Friday, June 14, 2019

Skyblue Aster - Symphyotrichum oolentangiense

Flowers, June 12 2019

Whole plant in my home landscape
Skyblue aster (Symphyotrichum oolentangiense) is a rather tall member of the true aster genus found naturally in only four counties in the central Panhandle region of Florida adjacent to our border with Georgia. It currently is not considered native to Florida according to the Institute of Systematic Botany site (ISB) maintained by the University of South Florida, but seems likely to actually occur here naturally and I suspect its nativity status to be changed to reflect that. Skyblue aster is a very widespread species in North America and occurs in every state north of us, except South Carolina and a few mid-Atlantic states, from Georgia west to Texas and north to Minnesota and New York. It also has been documented in Ontario. Its long scientific name is derived from the location of where it was first described by Riddell in 1835 - in open forested habitat along the Oolentangy River in Franklin County, Ohio.
Throughout its range it is most commonly found in open woodlands where it gets ample sunlight, but not full sun. In these locations, it occurs in typical woodland soils with average moisture.
In the landscape, however, skyblue aster does not seem to be particularly fussy about its growing conditions. Although it makes an excellent addition to a partly sunny location in the landscape, I have planted mine in a mostly sunny spot that is shaded only from mid-afternoon on into evening.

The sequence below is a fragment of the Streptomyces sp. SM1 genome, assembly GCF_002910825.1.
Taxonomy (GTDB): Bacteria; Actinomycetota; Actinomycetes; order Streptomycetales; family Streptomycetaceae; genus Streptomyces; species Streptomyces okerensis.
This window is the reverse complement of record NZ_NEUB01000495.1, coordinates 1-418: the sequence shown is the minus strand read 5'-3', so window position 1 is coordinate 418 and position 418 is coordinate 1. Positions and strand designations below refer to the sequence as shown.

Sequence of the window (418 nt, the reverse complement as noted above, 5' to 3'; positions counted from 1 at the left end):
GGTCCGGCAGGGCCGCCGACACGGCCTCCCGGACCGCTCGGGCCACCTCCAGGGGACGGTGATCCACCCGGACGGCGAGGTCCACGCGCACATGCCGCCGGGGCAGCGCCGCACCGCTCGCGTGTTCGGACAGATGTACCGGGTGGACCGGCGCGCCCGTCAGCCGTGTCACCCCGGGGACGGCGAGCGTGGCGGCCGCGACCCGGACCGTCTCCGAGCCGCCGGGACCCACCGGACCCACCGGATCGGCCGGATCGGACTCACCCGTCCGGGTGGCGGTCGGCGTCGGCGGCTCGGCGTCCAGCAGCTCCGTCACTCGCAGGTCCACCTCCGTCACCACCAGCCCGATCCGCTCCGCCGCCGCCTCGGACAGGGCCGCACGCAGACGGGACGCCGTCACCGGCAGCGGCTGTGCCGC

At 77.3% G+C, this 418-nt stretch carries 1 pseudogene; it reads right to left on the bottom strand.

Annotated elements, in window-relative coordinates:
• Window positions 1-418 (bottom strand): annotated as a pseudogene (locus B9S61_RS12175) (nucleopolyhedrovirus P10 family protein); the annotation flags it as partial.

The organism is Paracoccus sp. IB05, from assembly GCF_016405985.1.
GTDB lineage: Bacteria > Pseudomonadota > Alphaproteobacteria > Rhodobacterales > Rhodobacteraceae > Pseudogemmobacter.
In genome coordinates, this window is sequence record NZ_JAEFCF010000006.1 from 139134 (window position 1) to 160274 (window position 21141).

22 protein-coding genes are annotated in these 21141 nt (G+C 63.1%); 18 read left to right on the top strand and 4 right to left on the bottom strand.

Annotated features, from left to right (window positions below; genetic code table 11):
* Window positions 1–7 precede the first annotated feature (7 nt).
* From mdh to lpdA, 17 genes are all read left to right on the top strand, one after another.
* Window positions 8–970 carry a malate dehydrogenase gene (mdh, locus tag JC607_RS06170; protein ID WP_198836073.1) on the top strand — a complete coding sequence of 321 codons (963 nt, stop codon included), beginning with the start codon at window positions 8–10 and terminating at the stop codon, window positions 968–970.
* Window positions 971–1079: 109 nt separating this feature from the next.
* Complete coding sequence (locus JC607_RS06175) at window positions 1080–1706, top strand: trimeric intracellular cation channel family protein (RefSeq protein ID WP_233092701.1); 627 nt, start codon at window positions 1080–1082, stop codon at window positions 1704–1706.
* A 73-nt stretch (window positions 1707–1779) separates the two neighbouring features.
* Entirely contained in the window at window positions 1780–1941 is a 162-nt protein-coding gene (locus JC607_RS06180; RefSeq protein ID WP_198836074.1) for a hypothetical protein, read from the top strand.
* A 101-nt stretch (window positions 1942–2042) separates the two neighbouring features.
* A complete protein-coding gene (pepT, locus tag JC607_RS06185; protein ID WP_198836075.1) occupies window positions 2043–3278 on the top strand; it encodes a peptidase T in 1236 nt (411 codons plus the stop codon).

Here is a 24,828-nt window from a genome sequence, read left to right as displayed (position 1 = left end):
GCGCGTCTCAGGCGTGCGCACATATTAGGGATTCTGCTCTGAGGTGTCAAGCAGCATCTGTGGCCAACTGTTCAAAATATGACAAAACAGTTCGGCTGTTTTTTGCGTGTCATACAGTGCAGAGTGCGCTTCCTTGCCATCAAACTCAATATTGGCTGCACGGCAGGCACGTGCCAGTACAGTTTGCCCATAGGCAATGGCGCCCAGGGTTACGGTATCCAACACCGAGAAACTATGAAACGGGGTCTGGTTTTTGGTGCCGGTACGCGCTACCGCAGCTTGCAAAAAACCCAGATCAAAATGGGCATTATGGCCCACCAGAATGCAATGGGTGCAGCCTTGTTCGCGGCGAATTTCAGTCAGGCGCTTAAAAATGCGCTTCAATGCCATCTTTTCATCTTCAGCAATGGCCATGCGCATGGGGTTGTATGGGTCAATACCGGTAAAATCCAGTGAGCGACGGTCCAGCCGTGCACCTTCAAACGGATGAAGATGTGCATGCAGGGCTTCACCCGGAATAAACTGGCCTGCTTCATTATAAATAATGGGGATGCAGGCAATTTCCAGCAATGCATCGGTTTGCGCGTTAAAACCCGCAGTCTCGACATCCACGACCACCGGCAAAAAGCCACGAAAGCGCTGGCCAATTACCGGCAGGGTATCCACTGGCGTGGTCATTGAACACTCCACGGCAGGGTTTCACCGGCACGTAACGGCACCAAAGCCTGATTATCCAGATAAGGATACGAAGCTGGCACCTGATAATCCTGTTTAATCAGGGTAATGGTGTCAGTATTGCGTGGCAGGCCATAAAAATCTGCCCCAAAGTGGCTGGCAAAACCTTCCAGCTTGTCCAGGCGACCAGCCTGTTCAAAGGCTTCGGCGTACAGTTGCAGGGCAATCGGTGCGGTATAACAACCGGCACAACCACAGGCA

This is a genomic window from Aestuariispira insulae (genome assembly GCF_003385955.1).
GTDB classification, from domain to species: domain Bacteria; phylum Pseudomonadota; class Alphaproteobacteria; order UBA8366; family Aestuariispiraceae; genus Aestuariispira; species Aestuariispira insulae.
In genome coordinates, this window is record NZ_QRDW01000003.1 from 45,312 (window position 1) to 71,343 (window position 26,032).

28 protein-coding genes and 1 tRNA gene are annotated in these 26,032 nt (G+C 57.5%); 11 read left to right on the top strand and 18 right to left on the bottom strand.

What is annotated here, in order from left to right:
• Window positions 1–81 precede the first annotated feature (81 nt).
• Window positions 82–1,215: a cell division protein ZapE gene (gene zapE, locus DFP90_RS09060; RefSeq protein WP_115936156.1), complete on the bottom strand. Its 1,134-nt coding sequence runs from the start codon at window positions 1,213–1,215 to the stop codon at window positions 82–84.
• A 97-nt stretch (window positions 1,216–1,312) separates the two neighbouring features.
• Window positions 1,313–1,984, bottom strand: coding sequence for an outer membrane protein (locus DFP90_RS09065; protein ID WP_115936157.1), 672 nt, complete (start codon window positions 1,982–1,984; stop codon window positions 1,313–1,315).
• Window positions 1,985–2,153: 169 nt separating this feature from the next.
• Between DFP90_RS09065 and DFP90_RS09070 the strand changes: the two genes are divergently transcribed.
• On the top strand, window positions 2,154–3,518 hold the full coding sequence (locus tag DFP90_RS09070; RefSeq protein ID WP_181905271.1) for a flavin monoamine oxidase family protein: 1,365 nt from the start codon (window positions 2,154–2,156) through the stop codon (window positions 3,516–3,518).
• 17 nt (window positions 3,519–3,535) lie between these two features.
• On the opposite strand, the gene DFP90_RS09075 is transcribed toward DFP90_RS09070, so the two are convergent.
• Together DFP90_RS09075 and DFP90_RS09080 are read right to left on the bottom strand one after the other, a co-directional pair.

This is a tall and lanky species, sending up multiple stems from its base that may reach three feet tall or slightly more by fall. The basal leaves are distinctly heart shaped and about six inches long, but the leaves become more elliptical as they go up the stems.

Leaves near the base.
Despite the common name, there is variability in the flower color. The one in my current landscape is a light lavender blue - not the richer sky blue seen in other plants. The flowers can occur from early summer into early fall at the tips of the long stems. Each flower head is rather small - no more than an inch across, and with a central disc that starts out yellow in color and fades to a slate grey as it matures. Like all asters, these blooms attract the attention of pollinating insects.
This species is currently being propagated in Florida as a native wildflower. I purchased mine at Native Nurseries of Tallahassee, but I do not know their wholesale grower source. It is widely available outside Florida from wildflower nurseries. Over the years, I have tried to add as many Symphyotrichum asters to my landscape as possible to increase the diversity of my pollinator garden. So far, this species has been a good addition.